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Barn swallows make Thunder Valley home

By: Joey Chisesi Special to The News Messenger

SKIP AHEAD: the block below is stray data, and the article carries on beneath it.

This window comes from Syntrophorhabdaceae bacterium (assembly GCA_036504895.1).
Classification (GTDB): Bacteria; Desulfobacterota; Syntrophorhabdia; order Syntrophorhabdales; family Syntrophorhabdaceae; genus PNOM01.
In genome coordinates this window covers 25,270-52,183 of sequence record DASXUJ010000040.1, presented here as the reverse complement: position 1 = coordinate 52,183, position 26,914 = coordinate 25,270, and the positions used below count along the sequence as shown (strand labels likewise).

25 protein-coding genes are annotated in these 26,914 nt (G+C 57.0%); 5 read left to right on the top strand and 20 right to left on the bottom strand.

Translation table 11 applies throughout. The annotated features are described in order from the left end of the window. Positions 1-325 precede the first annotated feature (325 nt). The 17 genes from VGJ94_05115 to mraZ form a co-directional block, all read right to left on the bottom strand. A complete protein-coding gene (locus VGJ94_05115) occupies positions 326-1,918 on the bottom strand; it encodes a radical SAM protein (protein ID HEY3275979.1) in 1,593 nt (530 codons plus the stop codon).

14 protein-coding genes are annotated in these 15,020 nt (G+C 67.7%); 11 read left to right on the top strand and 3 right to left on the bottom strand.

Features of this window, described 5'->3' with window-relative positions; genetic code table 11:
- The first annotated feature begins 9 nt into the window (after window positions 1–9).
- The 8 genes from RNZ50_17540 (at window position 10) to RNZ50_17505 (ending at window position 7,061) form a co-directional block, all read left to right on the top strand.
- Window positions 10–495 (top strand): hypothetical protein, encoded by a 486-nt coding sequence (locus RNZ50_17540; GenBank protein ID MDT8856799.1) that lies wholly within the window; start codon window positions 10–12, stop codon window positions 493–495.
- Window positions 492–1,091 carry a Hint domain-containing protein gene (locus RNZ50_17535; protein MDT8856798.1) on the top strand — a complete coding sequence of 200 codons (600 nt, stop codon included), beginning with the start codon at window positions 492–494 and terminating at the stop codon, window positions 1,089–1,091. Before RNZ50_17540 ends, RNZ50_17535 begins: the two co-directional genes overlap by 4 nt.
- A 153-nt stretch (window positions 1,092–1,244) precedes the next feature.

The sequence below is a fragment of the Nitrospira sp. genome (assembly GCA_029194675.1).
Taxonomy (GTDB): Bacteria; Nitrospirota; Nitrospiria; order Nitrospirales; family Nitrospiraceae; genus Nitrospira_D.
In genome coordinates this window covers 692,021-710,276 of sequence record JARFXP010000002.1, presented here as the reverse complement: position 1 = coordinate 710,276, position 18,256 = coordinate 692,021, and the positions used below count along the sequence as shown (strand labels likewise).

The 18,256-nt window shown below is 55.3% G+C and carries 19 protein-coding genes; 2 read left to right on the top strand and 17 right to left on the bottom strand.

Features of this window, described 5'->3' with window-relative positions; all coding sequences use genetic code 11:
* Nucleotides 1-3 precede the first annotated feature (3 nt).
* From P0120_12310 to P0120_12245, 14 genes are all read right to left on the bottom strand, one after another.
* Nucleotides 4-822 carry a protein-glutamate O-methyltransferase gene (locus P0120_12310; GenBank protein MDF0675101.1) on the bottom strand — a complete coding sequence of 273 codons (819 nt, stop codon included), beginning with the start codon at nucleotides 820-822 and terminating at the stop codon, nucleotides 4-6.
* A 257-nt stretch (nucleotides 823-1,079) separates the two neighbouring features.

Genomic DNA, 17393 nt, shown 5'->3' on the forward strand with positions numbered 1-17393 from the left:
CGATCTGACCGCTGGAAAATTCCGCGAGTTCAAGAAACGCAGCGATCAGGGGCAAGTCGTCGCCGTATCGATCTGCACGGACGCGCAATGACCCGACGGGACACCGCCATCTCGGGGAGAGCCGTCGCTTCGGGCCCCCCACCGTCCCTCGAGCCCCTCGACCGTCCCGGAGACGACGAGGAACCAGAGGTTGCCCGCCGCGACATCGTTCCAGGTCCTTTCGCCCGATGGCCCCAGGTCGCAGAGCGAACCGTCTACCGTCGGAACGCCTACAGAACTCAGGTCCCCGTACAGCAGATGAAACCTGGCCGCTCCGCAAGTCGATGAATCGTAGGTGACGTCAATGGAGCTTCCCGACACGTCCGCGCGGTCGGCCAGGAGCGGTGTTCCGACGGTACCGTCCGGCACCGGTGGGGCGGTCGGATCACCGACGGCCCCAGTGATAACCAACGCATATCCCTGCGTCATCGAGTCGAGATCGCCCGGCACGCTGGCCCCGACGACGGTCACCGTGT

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“When the Swallows Come Back to Capistrano.” That famous song has a new twist, a new title – it’s “When the Swallows Come Back to Thunder Valley Casino” – and won’t leave. It seems the popular Lincoln casino has been plagued by swallows. Swallows were everywhere, something like Alfred Hitchcock’s movie “The Birds.” Thunder Valley Casino officials were at a loss as to how to deal with the barn swallow population that was fast taking over the exterior portions of the casino, including the fire station immediately adjacent and west of the structure. The casino and the casino built fire station were opened in June of 2003. The major attack against the birds began with the casino installing black steel netting over portions of the fire station exterior. According to Casino Public Relations Director Doug Elmets, “Netting was placed over all of the towers of the casino including other major sections of the sprawling building complex” in an attempt to dissuade swallows from nesting on the fire department and the casino. But the undaunted barn swallows continued waging their very own attack against the casino. Swallow waste was everywhere. The casino faced an annoying and serious health threat, not to mention that casino patrons were being dumped on by the barn swallows. Bird feathers fell indiscriminately on casino property, along with baby birds falling from their nests and perches. “Bus drivers, delivery trucks and security people feared for the little birdies,” Elmets said. “The casino posted a sign cautioning drivers to look out for falling birds. No one wanted to run them over and make bird squash. The little birdies were picked up by casino personnel and taken to a swallow bird hospital, where the swallows were nursed back to health. The barn swallows are a protected species of birds.” Tents were installed to protect workers using the north end of the building and act as cushions for falling birds. But bird nesting manifested itself wherever bird nesting could take place. Bird love was in progress. The swallows, totally ignorant of the mortgage crisis in California, claimed housing with no attention to mortgage rates. They continually searched for good housing deals at the casino and the adjacent fire station. Finally, the casino bosses refused to swallow this situation any longer. Not wishing to be identified as bird brains themselves, casino officials got their collective heads together and decided on a plan to provide permanent roosts for the foul. “We decided on a permanent roost for the barn swallows away from the main structures and erected a $1,500,000 tower,” Elmets said. The tower slightly resembles a Japanese pagoda yet stayed with the casino building motif. The tower is located at the far northeast corner of the casino parking lot. The edifice is three weeks old and carries an imaginary no vacancy sign on it. It’s filled with hundreds of swallows in nests that look like clay pots or beehives. Before they built the tower, Thunder Valley had a laboratory make ceramic bird nests along with clay and dirt nest models to insure the swallows opted to move to their new luxury quarters. Next up was the issue of advertising the new living quarters for the swallows. A truck with a boom box was employed to roll up and down the north corridor in back of the casino. The truck boomed swallow mating calls. The birds swallowed the idea with zeal. “It is no doubt the most expensive manmade swallow sanctuary in the country, maybe the world,” Elmets said. “All in all, beginning with the steel netting we placed everywhere, the bird hospital costs, the making of model swallow nests, the tents, the sound truck, the bill ran about $2,500,000.”